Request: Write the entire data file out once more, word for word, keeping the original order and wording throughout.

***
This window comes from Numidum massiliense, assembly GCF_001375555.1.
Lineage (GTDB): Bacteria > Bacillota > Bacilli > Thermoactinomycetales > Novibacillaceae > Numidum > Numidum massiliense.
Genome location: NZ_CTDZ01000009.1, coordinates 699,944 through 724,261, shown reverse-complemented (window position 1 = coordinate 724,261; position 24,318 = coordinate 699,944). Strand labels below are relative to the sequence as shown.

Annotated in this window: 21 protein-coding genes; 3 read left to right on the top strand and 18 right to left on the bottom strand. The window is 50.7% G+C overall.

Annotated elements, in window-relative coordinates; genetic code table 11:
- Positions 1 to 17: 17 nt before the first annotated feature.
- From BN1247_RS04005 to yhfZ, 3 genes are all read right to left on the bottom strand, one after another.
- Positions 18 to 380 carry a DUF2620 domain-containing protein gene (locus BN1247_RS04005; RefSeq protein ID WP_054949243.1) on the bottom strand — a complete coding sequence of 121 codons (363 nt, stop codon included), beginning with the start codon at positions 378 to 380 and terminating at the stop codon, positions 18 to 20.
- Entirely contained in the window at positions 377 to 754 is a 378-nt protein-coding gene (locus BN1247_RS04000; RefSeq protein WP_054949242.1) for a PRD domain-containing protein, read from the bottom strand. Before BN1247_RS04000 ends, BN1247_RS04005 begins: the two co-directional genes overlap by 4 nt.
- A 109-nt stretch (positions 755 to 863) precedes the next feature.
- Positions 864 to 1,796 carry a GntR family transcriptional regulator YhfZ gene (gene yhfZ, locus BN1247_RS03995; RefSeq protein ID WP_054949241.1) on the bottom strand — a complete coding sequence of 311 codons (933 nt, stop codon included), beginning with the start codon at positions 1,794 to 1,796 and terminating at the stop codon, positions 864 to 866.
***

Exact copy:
This window comes from Numidum massiliense, assembly GCF_001375555.1.
Lineage (GTDB): Bacteria > Bacillota > Bacilli > Thermoactinomycetales > Novibacillaceae > Numidum > Numidum massiliense.
Genome location: NZ_CTDZ01000009.1, coordinates 699,944 through 724,261, shown reverse-complemented (window position 1 = coordinate 724,261; position 24,318 = coordinate 699,944). Strand labels below are relative to the sequence as shown.

Annotated in this window: 21 protein-coding genes; 3 read left to right on the top strand and 18 right to left on the bottom strand. The window is 50.7% G+C overall.

Annotated elements, in window-relative coordinates; genetic code table 11:
- Positions 1 to 17: 17 nt before the first annotated feature.
- From BN1247_RS04005 to yhfZ, 3 genes are all read right to left on the bottom strand, one after another.
- Positions 18 to 380 carry a DUF2620 domain-containing protein gene (locus BN1247_RS04005; RefSeq protein ID WP_054949243.1) on the bottom strand — a complete coding sequence of 121 codons (363 nt, stop codon included), beginning with the start codon at positions 378 to 380 and terminating at the stop codon, positions 18 to 20.
- Entirely contained in the window at positions 377 to 754 is a 378-nt protein-coding gene (locus BN1247_RS04000; RefSeq protein WP_054949242.1) for a PRD domain-containing protein, read from the bottom strand. Before BN1247_RS04000 ends, BN1247_RS04005 begins: the two co-directional genes overlap by 4 nt.
- A 109-nt stretch (positions 755 to 863) precedes the next feature.
- Positions 864 to 1,796 carry a GntR family transcriptional regulator YhfZ gene (gene yhfZ, locus BN1247_RS03995; RefSeq protein ID WP_054949241.1) on the bottom strand — a complete coding sequence of 311 codons (933 nt, stop codon included), beginning with the start codon at positions 1,794 to 1,796 and terminating at the stop codon, positions 864 to 866.